My experience with Sky TV
This is Day 6 of the 30 Day #LinkYourLife Challenge
Day 6 Write a false memory
My experience with Sky TV
I’m not sure exactly what this day 6 task was meant to be. Nevertheless, I do have a false memory in my head, one that on occasion I struggle to get out. When I was very young, at the grand old age of 19 I was a bit of a liar. Ok, perhaps a HUGE liar. In my defence though I didn’t lie to be nasty. I lied because I didn’t have much self-confidence. And sometimes telling the truth, however hard that may feel at times, was just above my skillset. You see I’d fuck up epically and then lie about it. I wasn’t the best at it either, but because of my low self-esteem issues I’d just roll with it anyway, and kid myself that people believed me.
This was probably the best lie that I have ever told. Not that I’m proud of it.
Perhaps some of you reading this now would be thinking, “wow. Shit, really??!”
It all started one day when my job ended at the restaurant that I worked at. It was getting to the low season, and people really didn’t need kitchen porters when there was no-one visiting their establishment. Small town-England is like that, and especially rural Suffolk. We get incredibly hot and sunny summers that can last for months, and cold, dark, wet and snowy winters. No-one is out, and everywhere either runs on a skeleton crew or closes down for the season completely. Our place was no exception to the rule. I was just a helping hand, and expendable. I didn’t have any special required skills like say a chef has. I was ten to a penny (meaning I was easily replaceable).
I ended back signing on for a few weeks. Signing on back then wasn’t too bad. People on the other end were helpful and really did try and get me employment. It’s when the position to actually work at the Job Centre came about. I read the application and the skills that were required I already had. Admin, customer service and a positive outlook towards getting people employment. I felt I had all of those skills and could meet the requirements of the job through my previous experience. But the job did require a certain amount of experience with administration. I did have experience of course. I had experience with admin whilst I was at college, and also at my Dads place of work, but less than a total of 5 months.
So I invented my job at Sky. Completely fabricated an entire year or so of experience out of thin air. I had a good friend at Sky who was often telling me stories of his adventures there, and of course I had at least six months administration experience. I was going to combine the two. And invent a life that I never had. I was going to be one of the best damn employees that place had ever had and they were going to be SO sad to have me leave for England.
They say to tell a convincing lie it needs to be as close to the truth as you can possibly get. Only deviating from it when it’s necessary. I didn’t know it back then but that’s what I did. Applying to be a casual civil servant was different from other jobs, although I dare say it’s much different now. They had open questions during the interview that were asked and you could fill them in any way that you saw fit.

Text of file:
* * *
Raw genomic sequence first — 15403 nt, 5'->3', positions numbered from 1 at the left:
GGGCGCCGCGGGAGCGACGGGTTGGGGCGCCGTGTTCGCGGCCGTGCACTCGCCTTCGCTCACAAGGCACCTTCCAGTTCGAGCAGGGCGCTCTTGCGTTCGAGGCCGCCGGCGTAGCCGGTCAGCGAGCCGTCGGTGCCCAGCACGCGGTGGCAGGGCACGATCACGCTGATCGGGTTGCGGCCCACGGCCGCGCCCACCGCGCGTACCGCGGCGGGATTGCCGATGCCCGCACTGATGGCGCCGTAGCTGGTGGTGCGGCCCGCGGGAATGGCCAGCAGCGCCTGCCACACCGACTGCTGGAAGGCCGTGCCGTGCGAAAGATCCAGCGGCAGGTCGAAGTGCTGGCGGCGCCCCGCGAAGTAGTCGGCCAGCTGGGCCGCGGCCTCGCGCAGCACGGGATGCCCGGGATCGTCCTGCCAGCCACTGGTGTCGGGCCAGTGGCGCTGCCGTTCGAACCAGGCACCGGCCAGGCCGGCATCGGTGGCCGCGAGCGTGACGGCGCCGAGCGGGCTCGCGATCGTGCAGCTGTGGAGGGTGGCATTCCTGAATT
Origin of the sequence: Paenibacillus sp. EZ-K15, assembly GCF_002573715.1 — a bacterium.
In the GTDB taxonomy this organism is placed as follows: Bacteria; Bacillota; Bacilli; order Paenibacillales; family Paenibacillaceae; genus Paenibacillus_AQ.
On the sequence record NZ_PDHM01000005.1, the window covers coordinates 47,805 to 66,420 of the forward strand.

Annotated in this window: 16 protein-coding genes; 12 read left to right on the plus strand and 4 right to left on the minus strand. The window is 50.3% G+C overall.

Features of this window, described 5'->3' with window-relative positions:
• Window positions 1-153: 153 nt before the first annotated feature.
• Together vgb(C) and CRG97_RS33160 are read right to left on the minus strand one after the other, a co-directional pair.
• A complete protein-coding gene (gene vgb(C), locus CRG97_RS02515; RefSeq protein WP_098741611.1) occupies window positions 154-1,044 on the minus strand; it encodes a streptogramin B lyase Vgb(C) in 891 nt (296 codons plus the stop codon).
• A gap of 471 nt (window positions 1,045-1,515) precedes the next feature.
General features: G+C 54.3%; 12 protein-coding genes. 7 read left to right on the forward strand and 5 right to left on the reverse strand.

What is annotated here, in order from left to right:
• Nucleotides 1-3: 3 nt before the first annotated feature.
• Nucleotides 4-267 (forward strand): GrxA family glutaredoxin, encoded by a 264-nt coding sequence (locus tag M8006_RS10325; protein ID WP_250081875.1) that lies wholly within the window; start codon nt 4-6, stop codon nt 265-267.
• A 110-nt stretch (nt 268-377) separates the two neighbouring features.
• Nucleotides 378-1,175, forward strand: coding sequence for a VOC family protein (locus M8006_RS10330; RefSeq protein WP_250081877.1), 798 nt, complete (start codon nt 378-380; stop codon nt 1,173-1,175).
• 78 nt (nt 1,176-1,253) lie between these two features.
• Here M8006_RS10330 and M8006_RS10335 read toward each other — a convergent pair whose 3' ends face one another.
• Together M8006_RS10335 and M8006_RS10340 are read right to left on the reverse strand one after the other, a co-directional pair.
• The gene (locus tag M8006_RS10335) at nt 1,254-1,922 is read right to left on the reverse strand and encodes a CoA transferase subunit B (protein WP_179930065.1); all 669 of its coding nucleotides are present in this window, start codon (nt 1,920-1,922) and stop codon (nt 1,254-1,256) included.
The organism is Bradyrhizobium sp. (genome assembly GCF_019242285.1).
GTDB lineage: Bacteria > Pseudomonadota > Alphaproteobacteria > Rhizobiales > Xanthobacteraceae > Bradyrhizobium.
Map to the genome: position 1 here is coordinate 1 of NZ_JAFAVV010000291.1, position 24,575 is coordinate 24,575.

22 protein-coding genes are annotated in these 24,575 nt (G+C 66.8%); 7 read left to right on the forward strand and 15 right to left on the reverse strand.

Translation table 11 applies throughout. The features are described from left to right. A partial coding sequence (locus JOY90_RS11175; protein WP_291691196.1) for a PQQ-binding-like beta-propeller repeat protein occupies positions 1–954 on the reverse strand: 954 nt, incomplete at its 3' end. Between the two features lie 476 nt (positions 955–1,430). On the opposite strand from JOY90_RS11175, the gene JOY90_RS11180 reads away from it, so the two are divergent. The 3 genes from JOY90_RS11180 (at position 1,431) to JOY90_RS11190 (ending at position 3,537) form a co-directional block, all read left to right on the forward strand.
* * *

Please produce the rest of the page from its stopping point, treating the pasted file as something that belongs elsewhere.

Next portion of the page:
Luckily I had a fascinatingly inventive imagination back then. Before the interview I had invented a whole series of happenings and events that had went on at my time with sky. I had combined my friends tales with my experience and was ready to pursue an avenue of deception to get the job.
Funnily though, I didn’t give any examples of my time at sky tv because they weren’t required. The questions that I was asked were easily filled by experience that I already had. And they were looking for subservience and obedience at the time. And being one of the most obedient people I knew back then I completely fit that bill. I gained the job on completely my own merits.
But that didn’t stop me from continuing the lie. Something had clicked inside me. I had started off an imaginary trail of instances and happenings at Sky TV that I really couldn’t turn off. And I would start telling people tales over the bar stool of my times at Sky, and random chats with my friends here and there over my time at Sky. Worryingly, I began to thoroughly believe my lie. And, if you had called me out on my bullshit when I was 20, I would have told you that you were crazy. And argued all night about it. But no-one did. Because I totally believed that I worked there.
It was only until I was in Psychiatric hospital that “the lie” slowly but surely was gently reprogrammed. Well, I say gently, more like harshly. Maybe I’ll speak about those days. Maybe.
And now I sit here with faint memories of working at Sky TV when I never did, at all.
Life is a funny old game. And it’s how we play it that makes the difference. Just please, take it from an ex thieving, alcoholic, gambling, drug smoking compulsive liar that there should be only one way to run life. Truth, honesty, love, and respect.